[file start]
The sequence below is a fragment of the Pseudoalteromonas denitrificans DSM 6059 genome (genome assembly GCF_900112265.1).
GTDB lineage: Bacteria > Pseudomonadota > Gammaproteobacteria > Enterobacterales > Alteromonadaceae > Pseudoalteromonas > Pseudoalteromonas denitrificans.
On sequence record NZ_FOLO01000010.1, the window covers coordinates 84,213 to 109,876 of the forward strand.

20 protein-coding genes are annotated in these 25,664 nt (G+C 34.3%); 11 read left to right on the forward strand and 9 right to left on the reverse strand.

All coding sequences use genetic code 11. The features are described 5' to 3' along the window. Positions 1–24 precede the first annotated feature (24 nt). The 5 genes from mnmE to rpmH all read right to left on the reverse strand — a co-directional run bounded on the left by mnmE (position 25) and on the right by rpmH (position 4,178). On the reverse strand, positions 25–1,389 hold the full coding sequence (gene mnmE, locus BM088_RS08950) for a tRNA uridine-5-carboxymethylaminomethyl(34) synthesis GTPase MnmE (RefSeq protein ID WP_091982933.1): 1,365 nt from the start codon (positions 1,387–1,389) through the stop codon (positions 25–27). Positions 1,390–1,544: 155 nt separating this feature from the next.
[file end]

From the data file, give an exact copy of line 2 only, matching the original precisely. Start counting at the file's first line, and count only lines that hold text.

GTDB lineage: Bacteria > Pseudomonadota > Gammaproteobacteria > Enterobacterales > Alteromonadaceae > Pseudoalteromonas > Pseudoalteromonas denitrificans.